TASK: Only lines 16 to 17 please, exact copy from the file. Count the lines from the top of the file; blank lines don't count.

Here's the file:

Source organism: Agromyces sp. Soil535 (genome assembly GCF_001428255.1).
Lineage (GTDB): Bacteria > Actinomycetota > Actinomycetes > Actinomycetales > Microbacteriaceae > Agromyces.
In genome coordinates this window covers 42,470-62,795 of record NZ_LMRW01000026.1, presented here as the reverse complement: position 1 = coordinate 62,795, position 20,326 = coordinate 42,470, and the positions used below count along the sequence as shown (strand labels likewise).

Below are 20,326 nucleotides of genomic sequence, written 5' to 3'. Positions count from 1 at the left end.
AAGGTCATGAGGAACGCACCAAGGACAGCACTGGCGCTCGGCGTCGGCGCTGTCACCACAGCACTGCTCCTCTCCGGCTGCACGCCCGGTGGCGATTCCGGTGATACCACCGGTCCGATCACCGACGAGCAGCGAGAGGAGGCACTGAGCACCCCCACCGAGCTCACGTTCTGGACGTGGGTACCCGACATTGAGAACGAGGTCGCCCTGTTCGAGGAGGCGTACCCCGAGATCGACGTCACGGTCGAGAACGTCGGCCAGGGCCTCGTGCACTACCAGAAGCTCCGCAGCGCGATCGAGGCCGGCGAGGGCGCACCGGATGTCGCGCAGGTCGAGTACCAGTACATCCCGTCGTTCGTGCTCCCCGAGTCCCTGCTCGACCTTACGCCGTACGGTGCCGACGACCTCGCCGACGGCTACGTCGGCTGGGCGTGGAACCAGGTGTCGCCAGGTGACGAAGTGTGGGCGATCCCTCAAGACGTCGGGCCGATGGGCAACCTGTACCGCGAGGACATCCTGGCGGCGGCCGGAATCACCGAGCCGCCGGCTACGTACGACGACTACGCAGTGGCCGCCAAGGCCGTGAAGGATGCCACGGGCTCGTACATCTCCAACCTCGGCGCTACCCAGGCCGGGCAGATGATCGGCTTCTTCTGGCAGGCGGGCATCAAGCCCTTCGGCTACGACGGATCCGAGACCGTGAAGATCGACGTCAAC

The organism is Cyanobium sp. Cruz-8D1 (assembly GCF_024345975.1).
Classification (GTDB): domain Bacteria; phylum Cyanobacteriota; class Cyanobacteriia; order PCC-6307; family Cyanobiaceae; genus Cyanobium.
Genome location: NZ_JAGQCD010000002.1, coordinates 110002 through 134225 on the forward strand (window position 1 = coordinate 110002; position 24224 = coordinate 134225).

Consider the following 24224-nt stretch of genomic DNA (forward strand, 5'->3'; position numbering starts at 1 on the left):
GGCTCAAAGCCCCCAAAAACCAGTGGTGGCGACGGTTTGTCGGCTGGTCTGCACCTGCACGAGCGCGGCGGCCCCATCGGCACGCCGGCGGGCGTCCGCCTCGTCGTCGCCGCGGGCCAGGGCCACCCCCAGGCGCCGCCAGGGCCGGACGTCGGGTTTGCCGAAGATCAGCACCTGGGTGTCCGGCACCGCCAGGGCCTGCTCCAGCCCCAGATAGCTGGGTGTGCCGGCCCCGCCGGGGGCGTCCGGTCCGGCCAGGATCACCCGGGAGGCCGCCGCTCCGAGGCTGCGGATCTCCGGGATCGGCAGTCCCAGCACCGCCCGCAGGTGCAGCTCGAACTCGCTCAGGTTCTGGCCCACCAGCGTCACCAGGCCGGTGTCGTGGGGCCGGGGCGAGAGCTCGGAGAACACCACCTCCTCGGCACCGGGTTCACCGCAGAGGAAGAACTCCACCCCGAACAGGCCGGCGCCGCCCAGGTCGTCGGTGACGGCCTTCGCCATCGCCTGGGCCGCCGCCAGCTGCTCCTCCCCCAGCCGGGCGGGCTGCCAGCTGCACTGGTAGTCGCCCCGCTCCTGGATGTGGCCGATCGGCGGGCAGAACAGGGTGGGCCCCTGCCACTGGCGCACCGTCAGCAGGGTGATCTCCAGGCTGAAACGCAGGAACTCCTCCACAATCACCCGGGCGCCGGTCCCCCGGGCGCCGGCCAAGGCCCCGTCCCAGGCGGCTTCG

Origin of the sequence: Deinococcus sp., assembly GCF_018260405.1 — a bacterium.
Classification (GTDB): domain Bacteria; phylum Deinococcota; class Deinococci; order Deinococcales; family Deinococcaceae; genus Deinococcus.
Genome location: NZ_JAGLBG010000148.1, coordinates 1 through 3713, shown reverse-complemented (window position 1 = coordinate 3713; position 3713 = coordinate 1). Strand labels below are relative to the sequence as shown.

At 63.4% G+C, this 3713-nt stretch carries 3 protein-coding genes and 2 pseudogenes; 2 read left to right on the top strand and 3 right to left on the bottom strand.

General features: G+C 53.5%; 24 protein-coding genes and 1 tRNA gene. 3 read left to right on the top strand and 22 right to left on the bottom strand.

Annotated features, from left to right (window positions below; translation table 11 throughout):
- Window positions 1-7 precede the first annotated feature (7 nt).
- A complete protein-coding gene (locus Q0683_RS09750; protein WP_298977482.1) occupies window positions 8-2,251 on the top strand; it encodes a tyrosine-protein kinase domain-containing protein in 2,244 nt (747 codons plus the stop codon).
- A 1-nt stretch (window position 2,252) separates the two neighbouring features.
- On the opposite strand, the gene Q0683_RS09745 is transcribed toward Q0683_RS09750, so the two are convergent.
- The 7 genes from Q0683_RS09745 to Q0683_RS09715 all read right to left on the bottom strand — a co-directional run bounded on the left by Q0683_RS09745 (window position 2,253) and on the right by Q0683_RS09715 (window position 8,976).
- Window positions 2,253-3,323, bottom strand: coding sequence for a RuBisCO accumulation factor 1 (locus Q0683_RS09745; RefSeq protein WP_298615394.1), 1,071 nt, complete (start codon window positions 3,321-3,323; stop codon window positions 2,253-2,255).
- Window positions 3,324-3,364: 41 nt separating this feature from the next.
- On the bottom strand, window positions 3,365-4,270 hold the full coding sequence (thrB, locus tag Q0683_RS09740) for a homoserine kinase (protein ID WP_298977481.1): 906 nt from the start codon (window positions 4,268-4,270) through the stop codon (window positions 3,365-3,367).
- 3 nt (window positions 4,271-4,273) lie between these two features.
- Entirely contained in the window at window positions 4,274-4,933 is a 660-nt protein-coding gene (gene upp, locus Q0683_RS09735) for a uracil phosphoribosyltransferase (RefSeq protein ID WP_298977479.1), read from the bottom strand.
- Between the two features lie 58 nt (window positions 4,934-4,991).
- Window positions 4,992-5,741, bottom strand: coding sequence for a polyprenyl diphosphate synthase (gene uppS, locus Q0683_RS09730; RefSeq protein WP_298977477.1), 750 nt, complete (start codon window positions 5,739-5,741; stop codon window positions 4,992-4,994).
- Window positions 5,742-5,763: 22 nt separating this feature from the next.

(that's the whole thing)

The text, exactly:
Annotated features, from left to right (window positions below; translation table 11 throughout):
- Window positions 1-7 precede the first annotated feature (7 nt).